You can move to court if your college fails to address your bullying claims or you’re unsatisfied with their solutions.

Can You Sue a School for Bullying from a Professor, Coach, or Staff?

Yes. A college is liable for the conduct and actions of its employees toward students. Academic bullying by professors or faculty staff may happen in various ways, such as unduly withholding grades or suggesting you drop a class, course, or unit. 

If you participate in sports, a coach may intentionally bully you during training or encourage or overlook hazing from other team members. You can take legal action depending on the form of bullying you experience and the law regulating the bullying actions. For instance, the following laws govern certain forms of bullying:

  • Title IX prohibits sexual abuse or gender-based bullying.
  • Title VI prohibits color- or race-based bullying.
  • The ADA  prohibits bullying based on disability.

What About Sovereign Immunity? Can Your School Walk Away Scot-Free?

Public schools enjoy sovereign immunity protections since they are part of the local government. According to West Virginia code §29-12A-5, sovereign immunity shields government entities and employees from lawsuits resulting from performing their required duties. It helps government officers and employees, such as college staff, execute their responsibilities without the perpetual fear of lawsuits. 

For instance, if a school proves it took sufficient preventative action against your bullying claims, but bullying still happened, your college can claim sovereign immunity. In this case, you may not have a case against the school. 

However, sovereign immunity is waived if you prove negligence of the school’s discretionary acts. For instance, if you reported bullying incidents to your school and nobody took action or school officials didn’t act with reasonable care, the school can be held liable. 

Proving Your School is Liable for Bullying

West Virginia’s anti-bullying rules mandate that all public schools in the state create, encourage, and maintain a no-bullying environment on campus, in lecture halls, and at all school-sponsored activities. Schools may be liable when they fail to take the proper steps to prevent bullying. 

To show your school’s liability for bullying, you must:

  • Have evidence proving you’re a victim of bullying, such as damaged clothes; electronic evidence like screenshots, pictures, text messages, videos; or doctor’s notes.
  • Prove that the bullying took place on college grounds.
  • Prove that bullying occurred consistently, even after reporting it to a school authority.
  • Prove that a college official with the administrative power to stop bullying was aware of your bullying claims but failed to act or didn’t do enough to stop the bullying.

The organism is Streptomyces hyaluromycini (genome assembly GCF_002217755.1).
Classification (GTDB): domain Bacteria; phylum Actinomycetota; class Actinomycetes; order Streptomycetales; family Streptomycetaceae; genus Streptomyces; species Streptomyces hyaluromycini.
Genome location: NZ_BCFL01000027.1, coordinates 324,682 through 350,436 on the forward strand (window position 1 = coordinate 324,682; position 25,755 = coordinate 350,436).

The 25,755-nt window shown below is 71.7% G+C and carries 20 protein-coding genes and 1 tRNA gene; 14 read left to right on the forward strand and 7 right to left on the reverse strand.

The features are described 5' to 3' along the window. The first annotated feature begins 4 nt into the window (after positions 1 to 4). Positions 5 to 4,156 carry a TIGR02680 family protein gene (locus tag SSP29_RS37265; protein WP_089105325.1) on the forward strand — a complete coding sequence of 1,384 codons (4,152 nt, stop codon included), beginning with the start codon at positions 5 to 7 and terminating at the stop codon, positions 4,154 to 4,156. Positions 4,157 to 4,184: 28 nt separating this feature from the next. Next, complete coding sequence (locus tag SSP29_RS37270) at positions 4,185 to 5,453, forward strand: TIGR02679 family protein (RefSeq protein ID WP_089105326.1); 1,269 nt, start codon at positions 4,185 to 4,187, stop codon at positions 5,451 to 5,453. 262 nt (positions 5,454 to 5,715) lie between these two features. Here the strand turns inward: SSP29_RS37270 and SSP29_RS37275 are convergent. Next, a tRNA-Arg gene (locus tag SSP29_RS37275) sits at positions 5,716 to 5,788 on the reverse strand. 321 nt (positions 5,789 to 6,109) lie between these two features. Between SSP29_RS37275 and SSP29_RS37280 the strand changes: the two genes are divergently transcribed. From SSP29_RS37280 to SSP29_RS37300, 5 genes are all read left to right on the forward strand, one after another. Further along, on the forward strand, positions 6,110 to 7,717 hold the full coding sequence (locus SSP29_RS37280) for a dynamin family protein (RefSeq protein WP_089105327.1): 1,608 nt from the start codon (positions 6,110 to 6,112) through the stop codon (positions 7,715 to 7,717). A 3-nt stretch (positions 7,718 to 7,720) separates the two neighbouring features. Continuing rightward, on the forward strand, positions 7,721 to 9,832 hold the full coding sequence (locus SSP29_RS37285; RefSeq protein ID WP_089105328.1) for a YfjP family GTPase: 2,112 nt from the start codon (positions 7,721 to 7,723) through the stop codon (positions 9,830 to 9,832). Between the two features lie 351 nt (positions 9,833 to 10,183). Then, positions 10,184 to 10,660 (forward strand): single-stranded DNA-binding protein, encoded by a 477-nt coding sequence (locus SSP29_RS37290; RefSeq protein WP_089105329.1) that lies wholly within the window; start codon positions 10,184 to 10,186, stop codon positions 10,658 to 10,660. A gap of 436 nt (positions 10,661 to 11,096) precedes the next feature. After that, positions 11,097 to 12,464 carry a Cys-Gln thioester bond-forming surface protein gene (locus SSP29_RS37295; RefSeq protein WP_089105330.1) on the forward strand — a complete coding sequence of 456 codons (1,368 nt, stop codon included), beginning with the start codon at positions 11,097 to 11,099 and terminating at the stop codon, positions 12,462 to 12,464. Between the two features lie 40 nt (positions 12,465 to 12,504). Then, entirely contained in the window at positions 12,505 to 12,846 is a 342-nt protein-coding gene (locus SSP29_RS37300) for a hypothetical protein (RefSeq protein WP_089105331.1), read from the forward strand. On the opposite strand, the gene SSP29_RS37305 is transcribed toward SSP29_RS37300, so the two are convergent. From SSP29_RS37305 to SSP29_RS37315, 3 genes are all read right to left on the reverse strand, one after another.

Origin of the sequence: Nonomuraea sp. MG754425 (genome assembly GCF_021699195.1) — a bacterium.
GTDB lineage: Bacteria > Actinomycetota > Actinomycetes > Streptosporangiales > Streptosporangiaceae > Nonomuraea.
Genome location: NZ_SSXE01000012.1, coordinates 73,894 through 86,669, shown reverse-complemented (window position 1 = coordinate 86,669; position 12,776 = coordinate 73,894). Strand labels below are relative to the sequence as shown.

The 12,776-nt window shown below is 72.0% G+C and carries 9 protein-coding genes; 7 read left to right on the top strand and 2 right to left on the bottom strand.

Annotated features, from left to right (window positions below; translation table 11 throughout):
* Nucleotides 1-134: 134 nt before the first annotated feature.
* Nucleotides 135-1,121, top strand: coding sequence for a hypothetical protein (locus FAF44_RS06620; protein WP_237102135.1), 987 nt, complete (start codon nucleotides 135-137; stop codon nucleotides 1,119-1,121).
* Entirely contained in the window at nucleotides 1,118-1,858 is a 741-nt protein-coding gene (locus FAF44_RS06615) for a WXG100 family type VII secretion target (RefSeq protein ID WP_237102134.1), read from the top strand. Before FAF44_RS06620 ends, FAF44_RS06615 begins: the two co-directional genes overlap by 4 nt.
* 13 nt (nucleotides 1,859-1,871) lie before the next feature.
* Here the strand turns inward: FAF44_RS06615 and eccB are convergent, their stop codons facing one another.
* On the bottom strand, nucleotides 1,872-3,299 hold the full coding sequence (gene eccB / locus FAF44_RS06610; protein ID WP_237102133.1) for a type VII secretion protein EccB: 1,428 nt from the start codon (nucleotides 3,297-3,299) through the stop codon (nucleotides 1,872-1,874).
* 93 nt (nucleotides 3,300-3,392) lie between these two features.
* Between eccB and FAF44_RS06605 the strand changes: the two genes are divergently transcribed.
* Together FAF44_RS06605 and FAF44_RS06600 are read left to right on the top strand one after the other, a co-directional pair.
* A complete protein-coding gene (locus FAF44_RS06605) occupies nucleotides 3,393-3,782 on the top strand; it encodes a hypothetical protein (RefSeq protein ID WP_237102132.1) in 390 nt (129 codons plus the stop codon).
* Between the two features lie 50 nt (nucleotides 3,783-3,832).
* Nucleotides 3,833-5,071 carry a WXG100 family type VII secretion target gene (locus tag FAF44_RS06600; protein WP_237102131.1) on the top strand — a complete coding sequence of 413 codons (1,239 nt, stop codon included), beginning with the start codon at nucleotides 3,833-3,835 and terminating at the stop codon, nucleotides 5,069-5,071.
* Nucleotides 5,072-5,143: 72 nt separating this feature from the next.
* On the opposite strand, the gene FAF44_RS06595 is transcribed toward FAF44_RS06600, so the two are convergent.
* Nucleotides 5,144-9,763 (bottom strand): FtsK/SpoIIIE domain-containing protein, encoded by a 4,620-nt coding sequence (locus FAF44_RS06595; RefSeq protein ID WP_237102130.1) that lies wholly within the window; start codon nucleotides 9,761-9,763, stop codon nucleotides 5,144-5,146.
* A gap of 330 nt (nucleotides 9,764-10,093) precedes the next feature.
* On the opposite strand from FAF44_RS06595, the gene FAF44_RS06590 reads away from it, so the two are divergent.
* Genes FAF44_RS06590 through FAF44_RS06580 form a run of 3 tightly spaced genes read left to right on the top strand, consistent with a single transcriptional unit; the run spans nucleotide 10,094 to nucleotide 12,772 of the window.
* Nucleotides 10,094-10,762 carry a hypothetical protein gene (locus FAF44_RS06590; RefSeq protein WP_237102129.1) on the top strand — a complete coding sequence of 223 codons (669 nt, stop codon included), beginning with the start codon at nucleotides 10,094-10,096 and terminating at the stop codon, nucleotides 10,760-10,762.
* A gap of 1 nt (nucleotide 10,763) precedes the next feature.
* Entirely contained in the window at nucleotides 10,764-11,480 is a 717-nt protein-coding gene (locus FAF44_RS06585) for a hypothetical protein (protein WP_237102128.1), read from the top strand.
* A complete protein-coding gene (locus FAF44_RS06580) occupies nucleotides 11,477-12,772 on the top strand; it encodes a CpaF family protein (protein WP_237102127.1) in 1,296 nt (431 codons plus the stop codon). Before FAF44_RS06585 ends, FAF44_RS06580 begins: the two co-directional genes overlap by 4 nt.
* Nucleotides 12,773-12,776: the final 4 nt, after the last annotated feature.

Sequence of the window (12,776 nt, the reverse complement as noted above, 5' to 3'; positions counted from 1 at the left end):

How Much Can You Sue a School for Bullying?

The amount of financial compensation from bullying lawsuits varies depending on the nature and extent of the harm you suffered. Compensation may include reimbursement for medical expenses, therapy costs, pain and suffering, emotional distress, lost wages, and punitive damages. 

When you come to Warner Law Offices, PLLC, we’ll defend you tirelessly until you get fair compensation, whether in court or during an out-of-court settlement. 

We understand no settlement amount will make up for the emotional and psychological damage of bullying. However, fair financial compensation will empower you to seek therapy and counseling to alleviate bullying effects faster. 

With luck, your case will also serve as a wake-up call to colleges nationwide to ensure such behavior does not create new victims who suffer at the hands of bullies.

When Should You Come to Warner Law Offices, PLLC?

If you’re a victim of college bullying by a student, professor, coach, or staff member at your school, Warner Law Offices, PLLC, is here to help you seek legal redress. Our lawyers are experts at handling all types of bullying cases against West Virginia colleges and universities. 

As soon as you experience college bullying, contact our office. Together, we can find the best way forward.

No one should go through such an experience alone. At Warner Law Offices, PLLC, we pay special attention to bullying and discrimination lawsuits because we know the emotional and psychological damage it causes victims. We’ll treat your case with all the care, expertise, and urgency it deserves so you can start enjoying your college life and study stress-free. 

Call us at 304-345-6789 or contact us online to schedule a consultation.

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Attorney Bobby Warner
Content Reviewed by:
Bobby Warner

Bobby has received many accolades throughout the years from both his peers in the legal community, as well as the media. The National Trial Lawyers association named Bobby a Top 100 Trial Lawyer and he has been selected as a Member of the Nation’s Top One Percent. Additionally, he has been named a Best Attorneys of America by Rue Ratings, which also named Warner Law Offices to its Best Law Firms of America.